Atari’s Star Wars 1983 coin-op | remembering a masterpiece of arcade tech

Atari’s Star Wars coin-op combined cutting-edge hardware, 3D action, and digitised sound combined to make a true arcade classic.


In today’s video game climate of hyperreal visuals and crystal-clear sound, it might be hard to imagine a time when Atari’s Star Wars coin-op was at the technological cutting edge. But back in 1983 – and for many years after, for that matter – Star Wars offered the ultimate in high-tech wish fulfilment. It put players in the seat of an X-wing, sending them on a first-person re-creation of A New Hope’s iconic Death Star trench run. As TIE fighters whizzed in and out of the screen, digitised voices exclaimed, “Red Five standing by” or “Use the Force, Luke”. Then, from the inky blackness, the Death Star moved into view; your craft plunged down onto the moon-sized space station’s surface, ready to make the final assault on its exhaust port.

While Atari also released a stand-up version, it was the sit-down Star Wars cabinet that provided the full George Lucas experience. It was here, with speakers booming in your ears and the vector display filling your view, that the fantasy of piloting an X-wing truly came to life. Sure, Star Wars was technically a rail shooter, but the simple act of pulling back on the yoke and sending laser blasts in the general direction of enemy fighters was enough to make you feel as though you were a true Red Squadron space pilot.

Designed by Mike Hally, Star Wars was an ambitious project for Atari, and a product of an arcade division at the height of its creative powers. Its development took two years, whereas most Atari coin-op cycles took one; its processing demands meant that new components had to be used in order to keep up. A dedicated sound chip had to be employed for all that digitised speech.

Star Wars arcade

Credit: Atari.

Then there was the licensing side of the equation to consider. By the early eighties, Star Wars was already a multimedia phenomenon, and Lucasfilm was jealously protective over all aspects of its property. When the Star Wars coin-op was at its testing stage, Hally recalls nervously loading up one of the hulking cabinets in the back of a lorry to take it to George Lucas’s Skywalker Ranch in Marin County. “I remember that, throughout the entire project, the people at Lucasfilm were worried about every little detail, just like they were with their movies,” Hally said in a February 2022 edition of The Ted Dabney Experience podcast. “That was one of the first times I had to load up a cabinet of that size and drive it up to Lucas’ ranch for them to go through it with a fine-tooth comb. It was myself and technician Rob Rowe. I can’t remember if George Lucas was at that meeting, but he had a whole entourage of people that played the game, went through all the levels, asked a zillion questions.”

Fortunately, Lucasfilm’s inquisitors were happy with the resulting game – as were the first players who got their hands on the coin-op when it was placed in an amusement arcade for testing nearer to release. Hally recalls getting a call from the arcade the day after the cabinet was dropped off, and learning that an unbroken line of players had been queueing to get their hands on it.

Star Wars was a major hit for Atari in 1983 – one of its last major arcade successes before the well-documented North American video game crash knocked the wider firm on its heels later that year. But in the final analysis, what was its true killer feature? Its sit-down cabinet looked and felt stunning, but this was hardly unique (racing games like Turbo and Pole Position did a similar thing a year or two earlier). Its controls felt perfectly judged, but they were taken from a version of the Battlezone arcade machine made for the US military. Star Wars wasn’t the first game to feature 3D action in space, or use digitised speech to generate its atmosphere (though it was, according to Guinness World Records, the first to use samples from a movie).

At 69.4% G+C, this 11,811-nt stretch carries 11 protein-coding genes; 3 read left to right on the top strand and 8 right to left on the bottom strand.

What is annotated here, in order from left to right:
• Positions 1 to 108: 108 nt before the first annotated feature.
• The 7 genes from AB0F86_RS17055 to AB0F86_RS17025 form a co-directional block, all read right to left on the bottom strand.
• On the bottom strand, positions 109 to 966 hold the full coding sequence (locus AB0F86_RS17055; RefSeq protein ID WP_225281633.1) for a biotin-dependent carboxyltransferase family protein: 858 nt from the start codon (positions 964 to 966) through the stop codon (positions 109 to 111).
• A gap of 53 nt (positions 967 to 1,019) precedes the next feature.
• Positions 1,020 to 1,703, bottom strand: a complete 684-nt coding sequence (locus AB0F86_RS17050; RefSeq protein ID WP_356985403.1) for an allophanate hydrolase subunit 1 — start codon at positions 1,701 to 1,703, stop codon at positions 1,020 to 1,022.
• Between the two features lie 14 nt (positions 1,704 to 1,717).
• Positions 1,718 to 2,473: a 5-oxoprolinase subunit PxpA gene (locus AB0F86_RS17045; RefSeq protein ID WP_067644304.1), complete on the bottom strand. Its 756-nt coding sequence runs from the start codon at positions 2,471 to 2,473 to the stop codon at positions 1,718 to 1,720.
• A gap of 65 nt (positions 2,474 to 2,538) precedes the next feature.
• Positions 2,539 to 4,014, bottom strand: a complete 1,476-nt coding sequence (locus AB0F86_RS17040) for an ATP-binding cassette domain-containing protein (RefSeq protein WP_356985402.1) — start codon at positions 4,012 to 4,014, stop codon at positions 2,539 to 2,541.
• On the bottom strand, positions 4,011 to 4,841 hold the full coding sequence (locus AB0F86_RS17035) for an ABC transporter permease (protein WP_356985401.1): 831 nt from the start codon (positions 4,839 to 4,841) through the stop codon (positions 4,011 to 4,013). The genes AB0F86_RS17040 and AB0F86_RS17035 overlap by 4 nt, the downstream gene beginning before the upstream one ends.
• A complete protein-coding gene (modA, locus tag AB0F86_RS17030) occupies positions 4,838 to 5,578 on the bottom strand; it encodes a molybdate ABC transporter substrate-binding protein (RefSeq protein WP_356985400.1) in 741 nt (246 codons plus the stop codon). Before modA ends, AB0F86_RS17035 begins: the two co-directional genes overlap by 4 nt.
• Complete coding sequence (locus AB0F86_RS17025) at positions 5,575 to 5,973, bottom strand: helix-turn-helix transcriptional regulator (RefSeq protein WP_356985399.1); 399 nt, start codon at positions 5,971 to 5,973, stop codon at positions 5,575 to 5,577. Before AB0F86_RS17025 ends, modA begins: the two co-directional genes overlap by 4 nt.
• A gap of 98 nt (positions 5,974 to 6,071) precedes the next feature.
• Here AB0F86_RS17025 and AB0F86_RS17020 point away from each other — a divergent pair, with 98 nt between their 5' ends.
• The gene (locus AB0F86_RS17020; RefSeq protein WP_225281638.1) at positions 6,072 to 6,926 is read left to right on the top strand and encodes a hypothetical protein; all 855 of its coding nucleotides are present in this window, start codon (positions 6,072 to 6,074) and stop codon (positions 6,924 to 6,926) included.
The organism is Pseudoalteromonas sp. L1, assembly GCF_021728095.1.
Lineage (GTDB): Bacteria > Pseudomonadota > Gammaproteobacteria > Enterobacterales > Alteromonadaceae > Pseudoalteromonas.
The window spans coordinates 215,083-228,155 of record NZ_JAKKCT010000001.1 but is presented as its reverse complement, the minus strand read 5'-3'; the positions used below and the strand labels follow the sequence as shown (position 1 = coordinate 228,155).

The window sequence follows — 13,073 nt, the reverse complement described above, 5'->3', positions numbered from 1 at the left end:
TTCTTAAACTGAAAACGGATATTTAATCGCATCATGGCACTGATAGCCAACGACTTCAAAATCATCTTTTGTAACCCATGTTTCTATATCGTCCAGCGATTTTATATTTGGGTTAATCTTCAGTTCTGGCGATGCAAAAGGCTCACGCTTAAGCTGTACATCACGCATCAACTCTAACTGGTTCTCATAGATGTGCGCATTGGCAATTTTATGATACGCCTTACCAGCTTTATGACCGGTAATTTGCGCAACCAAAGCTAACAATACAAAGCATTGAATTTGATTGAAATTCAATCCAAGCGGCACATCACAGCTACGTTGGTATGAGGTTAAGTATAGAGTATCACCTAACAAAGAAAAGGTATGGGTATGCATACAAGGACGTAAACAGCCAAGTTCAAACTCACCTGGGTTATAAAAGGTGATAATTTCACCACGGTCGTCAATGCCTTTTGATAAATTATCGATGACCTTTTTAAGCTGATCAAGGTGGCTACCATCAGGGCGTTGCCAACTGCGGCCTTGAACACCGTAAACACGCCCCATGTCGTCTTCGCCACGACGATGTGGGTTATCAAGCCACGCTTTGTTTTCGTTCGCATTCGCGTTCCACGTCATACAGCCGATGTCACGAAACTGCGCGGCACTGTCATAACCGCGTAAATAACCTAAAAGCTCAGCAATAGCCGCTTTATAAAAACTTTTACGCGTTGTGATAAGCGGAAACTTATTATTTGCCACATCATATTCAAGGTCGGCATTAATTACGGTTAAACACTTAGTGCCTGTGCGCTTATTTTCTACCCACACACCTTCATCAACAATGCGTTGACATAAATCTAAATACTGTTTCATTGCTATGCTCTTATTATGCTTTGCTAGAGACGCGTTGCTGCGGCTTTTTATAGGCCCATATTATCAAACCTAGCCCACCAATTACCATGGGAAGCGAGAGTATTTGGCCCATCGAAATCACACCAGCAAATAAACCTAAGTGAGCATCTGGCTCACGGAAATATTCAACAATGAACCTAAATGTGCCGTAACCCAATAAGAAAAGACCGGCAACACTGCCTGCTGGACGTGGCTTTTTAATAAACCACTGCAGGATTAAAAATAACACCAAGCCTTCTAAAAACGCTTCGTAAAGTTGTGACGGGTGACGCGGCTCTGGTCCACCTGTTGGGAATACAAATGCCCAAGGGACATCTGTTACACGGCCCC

Read more: Celebrating the bygone joy of bespoke arcade cabinets

No, Star Wars’ brilliance lay in the way it used all of these things to create a sense of occasion. Other games had fulfilled power fantasies like driving tanks or racing cars, but none had succeeded in recreating a pivotal moment in cinema to quite such a thrilling degree before. You only have to compare Atari’s Star Wars to the other licensed games that came before it (such as the company’s own Raiders Of The Lost Ark or TRON) to see the difference: solid though those games were, they didn’t attempt to faithfully recreate the sights, sounds, or emotions of the movies they were based on. As Hally himself put it in that podcast: “Between the visuals, the surround of the cockpit, your hands on the controller, it all just made sense.”

The result was a classic, and the first truly great Star Wars video game.

Star Wars arcade

Credit: Atari/Wikimedia Commons.

The Saga Continues

The success of the‭ ‬Star Wars‭ ‬coin-op led to the release of 1985’s‭ ‬The Empire Strikes Back‭ ‬‮–‬‭ ‬a conversion kit that turned the original cabinet into a sequel which took in dogfights through asteroid fields and skirmishes on the surface of the ice planet‭, ‬Hoth‭. ‬Given the success of these games‭, ‬you might think that Atari would round off the trilogy with a 3D vector version of‭ ‬Return of the Jedi‭. ‬Instead‭, ‬the third‭, ‬1987‭ ‬entry was a playable but surprisingly forgettable isometric shooter that recreated scenes from the film with regular sprites‭. ‬The cinematic quality of the previous games was gone‭, ‬and as Your Sinclair magazine rather waggishly pointed out‭, ‬the Endor stage gave players the‭ ‬“sight of a band of Ewoks doing something that will make them go blind‭, ‬or at least that’s what it looks like”‭. ‬How times change‭.

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